What's a Stock or Membership Interest Pledge?
Updated: May 17, 2020
A pledge is a way to use your equity in a corporation or LLC as collateral to secure a debt.
Let's say you want to buy stock in a main street business, but you don't have enough money to pay cash for it. Instead, you pay the purchase price by giving the seller some cash and a promissory note for the balance. The seller probably will want some collateral to secure the debt. That's reasonable. It's common for you to enter into a contract (a Pledge Agreement) by which you give the seller a lien on your stock and the right to foreclose on your stock and take back ownership of the business if you default on the promissory note.
Your stock certificate usually is held in escrow until you have paid off the debt. The seller's attorney or your attorney might be the escrow agent. You will deliver the pledge agreement and your certificate to the escrow agent. The seller and you probably will have to sign an escrow agreement with the escrow agent, too.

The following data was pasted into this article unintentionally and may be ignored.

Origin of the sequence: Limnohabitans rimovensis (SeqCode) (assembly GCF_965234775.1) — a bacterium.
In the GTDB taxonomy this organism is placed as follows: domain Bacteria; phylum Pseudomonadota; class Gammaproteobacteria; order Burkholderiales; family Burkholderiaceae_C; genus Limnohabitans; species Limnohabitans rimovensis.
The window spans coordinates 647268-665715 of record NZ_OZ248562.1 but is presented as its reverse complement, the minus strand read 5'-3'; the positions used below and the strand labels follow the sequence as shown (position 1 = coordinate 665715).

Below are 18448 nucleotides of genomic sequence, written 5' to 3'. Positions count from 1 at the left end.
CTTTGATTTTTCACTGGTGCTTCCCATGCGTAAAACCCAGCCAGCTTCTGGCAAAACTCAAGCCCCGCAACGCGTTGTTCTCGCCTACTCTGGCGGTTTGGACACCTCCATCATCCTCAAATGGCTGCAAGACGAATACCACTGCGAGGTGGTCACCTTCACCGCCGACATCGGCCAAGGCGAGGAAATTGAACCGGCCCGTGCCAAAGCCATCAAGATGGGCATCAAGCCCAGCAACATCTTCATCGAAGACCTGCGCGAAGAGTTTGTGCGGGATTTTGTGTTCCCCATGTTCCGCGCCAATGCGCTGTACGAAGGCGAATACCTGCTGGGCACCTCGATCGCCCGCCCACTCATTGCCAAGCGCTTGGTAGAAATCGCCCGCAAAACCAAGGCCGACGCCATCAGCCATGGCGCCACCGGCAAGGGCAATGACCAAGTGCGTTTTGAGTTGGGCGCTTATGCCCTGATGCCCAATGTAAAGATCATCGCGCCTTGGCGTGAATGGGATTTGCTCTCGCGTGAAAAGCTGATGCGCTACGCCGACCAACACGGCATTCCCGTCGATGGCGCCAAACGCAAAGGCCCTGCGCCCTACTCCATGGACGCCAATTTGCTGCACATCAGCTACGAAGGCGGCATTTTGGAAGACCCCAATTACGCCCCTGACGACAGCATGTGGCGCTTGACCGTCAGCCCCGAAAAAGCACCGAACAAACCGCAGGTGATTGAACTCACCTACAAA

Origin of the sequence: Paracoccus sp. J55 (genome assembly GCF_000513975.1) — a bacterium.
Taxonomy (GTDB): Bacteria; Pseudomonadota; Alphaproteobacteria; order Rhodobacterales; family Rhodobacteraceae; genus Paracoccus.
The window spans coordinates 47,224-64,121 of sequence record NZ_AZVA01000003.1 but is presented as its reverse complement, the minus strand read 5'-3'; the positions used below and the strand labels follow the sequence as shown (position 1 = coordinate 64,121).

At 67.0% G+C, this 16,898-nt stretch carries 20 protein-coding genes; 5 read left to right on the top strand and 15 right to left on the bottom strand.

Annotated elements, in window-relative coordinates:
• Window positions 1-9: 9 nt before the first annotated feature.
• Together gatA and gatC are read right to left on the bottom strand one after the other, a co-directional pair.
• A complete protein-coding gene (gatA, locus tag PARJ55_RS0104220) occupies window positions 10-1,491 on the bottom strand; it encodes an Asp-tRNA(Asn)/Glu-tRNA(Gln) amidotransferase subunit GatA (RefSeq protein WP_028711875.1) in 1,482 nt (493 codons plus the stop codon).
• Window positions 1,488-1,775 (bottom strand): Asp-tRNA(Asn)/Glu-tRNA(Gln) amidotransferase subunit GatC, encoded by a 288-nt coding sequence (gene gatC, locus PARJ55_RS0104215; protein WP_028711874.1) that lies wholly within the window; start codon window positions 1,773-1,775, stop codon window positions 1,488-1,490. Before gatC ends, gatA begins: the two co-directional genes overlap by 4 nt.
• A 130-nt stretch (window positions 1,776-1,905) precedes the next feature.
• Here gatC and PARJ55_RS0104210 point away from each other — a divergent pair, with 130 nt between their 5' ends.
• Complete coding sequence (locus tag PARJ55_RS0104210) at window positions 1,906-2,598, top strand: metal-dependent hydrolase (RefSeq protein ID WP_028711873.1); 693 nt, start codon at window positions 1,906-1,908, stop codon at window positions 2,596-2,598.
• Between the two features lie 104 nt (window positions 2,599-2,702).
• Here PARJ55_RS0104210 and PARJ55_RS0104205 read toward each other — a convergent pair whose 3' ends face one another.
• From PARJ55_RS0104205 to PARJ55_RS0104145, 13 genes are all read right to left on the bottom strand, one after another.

You retain control over your stock while it is pledged and in escrow. You can vote your stock and receive distributions as if it were not pledged.
If you are the buyer, you might try negotiating an automatic reduction in the number of shares pledged when you pay down your debt by taking the position that each payment you make should free up a proportionate amount of stock from the pledge. For example, if the purchase price for 1,000 shares of stock is $100,000, and you paid $10,000 in cash at closing and delivered a promissory note for $90,000 on which you will pay $500 per month, you could argue (a) that your $10,000 in cash purchased 100 shares of stock that should not be pledged, and (b) each time you make a $500 payment, you purchase an additional 5 shares that should be released from the pledge. You want to avoid the risk of making most of the payments, and then losing your entire ownership if you default at the end of the pay period.
If you are the seller, you don't like the automatic reduction idea, however, because it might result in your becoming a part owner of the business with the buyer upon his default. Why would you risk the possibility of getting into business with a someone who already has failed?